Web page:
The German carmaker's factory team have won both the constructors' and drivers' championships for an unprecedented six years in a row, and next season is the last before a financial, technical and sporting shakeup.
The teams are still negotiating a new agreement with commercial rights holders Liberty Media to replace the one that expires at the end of 2020, and their positions are being staked out.
"Everything indicates that we will stay. But it's not a given," Wolff, who is missing this weekend's Brazilian Grand Prix to deal with such commercial matters, told motorsport.com.
"We are in the middle of discussing the new Concorde Agreement. In connection with this, and independently of it, we are discussing the development of the automobile and its effects on sport," added the Austrian.
"In which direction is the automotive world developing? In what form is Formula One relevant as an entertainment and technology platform? As a brand whose first car was a racing car, do we want to stay on this platform in the long term?"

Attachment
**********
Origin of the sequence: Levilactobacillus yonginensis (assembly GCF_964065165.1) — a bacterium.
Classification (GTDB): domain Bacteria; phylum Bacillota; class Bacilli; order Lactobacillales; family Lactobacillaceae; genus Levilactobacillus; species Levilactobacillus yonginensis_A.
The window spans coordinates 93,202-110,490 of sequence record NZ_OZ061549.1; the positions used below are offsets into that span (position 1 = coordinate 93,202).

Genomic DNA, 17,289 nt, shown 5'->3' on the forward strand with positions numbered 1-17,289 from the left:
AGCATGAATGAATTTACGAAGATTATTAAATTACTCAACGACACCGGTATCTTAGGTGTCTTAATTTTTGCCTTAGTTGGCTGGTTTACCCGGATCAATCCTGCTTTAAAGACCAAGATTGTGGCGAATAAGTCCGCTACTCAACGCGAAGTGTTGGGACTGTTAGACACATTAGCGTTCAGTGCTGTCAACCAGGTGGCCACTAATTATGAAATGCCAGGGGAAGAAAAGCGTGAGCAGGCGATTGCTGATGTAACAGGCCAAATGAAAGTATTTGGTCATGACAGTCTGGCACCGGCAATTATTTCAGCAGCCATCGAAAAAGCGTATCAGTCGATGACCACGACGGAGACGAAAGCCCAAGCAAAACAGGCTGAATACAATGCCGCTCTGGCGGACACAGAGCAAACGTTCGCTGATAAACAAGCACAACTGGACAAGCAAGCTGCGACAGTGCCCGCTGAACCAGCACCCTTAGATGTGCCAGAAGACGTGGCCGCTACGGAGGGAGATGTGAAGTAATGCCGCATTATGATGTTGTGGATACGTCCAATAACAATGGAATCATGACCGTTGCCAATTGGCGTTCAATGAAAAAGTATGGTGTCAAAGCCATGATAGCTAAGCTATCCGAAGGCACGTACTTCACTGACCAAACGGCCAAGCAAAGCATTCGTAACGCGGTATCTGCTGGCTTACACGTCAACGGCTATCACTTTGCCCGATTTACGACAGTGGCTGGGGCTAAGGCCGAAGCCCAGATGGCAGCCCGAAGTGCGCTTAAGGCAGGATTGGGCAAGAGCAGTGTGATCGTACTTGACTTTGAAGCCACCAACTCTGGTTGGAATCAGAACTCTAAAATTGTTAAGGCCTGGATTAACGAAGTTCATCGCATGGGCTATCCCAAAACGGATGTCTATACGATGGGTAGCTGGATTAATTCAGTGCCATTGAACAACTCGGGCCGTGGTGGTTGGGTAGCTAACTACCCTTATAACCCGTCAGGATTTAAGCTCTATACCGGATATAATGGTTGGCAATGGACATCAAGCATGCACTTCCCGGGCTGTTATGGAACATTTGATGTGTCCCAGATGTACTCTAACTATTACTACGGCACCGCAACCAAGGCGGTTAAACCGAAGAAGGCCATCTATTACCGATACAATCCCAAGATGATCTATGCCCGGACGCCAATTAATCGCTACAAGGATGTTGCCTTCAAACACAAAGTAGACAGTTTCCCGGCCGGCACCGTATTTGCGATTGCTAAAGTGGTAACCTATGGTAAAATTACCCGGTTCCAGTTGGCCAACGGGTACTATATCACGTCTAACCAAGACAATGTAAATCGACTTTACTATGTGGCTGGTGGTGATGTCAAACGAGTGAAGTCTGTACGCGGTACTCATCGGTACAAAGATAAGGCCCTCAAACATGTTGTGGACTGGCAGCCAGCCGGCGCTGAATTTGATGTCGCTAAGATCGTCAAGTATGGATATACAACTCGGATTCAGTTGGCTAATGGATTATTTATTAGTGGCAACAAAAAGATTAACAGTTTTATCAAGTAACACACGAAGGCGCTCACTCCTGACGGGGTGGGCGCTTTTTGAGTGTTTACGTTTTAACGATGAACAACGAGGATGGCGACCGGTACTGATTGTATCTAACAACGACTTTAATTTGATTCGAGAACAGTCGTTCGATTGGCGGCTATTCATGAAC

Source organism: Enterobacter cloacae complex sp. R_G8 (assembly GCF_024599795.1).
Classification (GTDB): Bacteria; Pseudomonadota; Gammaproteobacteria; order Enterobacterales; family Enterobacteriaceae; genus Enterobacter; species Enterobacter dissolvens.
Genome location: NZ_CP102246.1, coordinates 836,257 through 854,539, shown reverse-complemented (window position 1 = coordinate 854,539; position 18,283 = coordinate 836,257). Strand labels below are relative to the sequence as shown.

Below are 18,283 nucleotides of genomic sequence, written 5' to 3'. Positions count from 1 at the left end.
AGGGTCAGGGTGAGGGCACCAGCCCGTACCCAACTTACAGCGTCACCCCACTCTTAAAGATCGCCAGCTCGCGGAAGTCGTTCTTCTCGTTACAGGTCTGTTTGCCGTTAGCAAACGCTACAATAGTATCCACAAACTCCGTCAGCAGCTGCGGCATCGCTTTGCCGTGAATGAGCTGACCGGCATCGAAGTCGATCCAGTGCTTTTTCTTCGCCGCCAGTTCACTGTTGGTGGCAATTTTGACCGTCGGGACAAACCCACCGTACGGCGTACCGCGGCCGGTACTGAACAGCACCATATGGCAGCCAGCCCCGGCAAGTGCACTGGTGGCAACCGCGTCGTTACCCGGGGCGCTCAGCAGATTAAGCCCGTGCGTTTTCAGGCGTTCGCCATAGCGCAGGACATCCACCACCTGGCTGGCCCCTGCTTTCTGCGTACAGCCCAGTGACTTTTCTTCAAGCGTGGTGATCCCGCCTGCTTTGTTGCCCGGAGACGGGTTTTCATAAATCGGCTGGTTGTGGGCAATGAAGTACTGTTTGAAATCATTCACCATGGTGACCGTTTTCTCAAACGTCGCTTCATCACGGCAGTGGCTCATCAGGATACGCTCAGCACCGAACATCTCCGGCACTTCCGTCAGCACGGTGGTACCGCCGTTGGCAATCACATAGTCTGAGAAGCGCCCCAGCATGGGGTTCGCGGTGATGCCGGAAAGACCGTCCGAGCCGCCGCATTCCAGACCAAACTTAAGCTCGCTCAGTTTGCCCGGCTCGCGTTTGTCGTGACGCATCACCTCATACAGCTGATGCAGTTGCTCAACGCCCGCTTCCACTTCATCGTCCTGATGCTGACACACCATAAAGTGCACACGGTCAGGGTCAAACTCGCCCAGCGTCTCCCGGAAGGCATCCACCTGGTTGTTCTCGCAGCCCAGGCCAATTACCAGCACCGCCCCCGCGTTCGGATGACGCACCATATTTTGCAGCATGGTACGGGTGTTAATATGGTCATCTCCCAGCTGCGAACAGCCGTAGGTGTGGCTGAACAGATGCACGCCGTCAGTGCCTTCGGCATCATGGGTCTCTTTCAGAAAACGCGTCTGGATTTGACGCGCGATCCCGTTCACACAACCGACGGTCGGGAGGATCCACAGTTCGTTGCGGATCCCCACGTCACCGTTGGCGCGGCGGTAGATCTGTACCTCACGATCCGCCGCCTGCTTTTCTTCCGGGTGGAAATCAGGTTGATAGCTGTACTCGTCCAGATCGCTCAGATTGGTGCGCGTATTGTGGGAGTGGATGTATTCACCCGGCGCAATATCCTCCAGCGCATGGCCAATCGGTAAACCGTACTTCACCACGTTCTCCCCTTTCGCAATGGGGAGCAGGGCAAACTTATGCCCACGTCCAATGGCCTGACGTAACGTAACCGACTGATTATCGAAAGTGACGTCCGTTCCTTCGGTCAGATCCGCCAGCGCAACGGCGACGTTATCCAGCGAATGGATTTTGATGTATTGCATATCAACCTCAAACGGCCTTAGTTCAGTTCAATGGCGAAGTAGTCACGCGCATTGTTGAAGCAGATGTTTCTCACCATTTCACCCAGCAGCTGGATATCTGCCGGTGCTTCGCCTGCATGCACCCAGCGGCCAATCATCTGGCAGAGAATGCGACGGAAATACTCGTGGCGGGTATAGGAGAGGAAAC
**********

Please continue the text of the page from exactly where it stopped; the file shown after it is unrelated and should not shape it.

Mercedes are making their debut in the all-electric Formula E series this year.
The German luxury carmaker is also spending 10 billion euros ($11.02 billion) to develop a raft of electric cars so it can boast a carbon neutral car fleet by 2039 and to avoid hefty fines by regulators.
Wolff said that while the likes of Ferrari built their business on racing, there was another model that said: 'We had a very successful run. There's nothing more to prove. We're doing something else now'.
"Both are absolutely plausible strategies," he said.
Mercedes are also due to supply three other teams -- McLaren, Williams and Racing Point -- with engines from 2021 and Wolff said that too could be up in the air.
"You can be only pregnant or not pregnant, not half pregnant. So either we participate in the platform or we do not," he declared.
($1 = 0.9074 euros) (Reporting by Alan Baldwin, editing by Ken Ferris)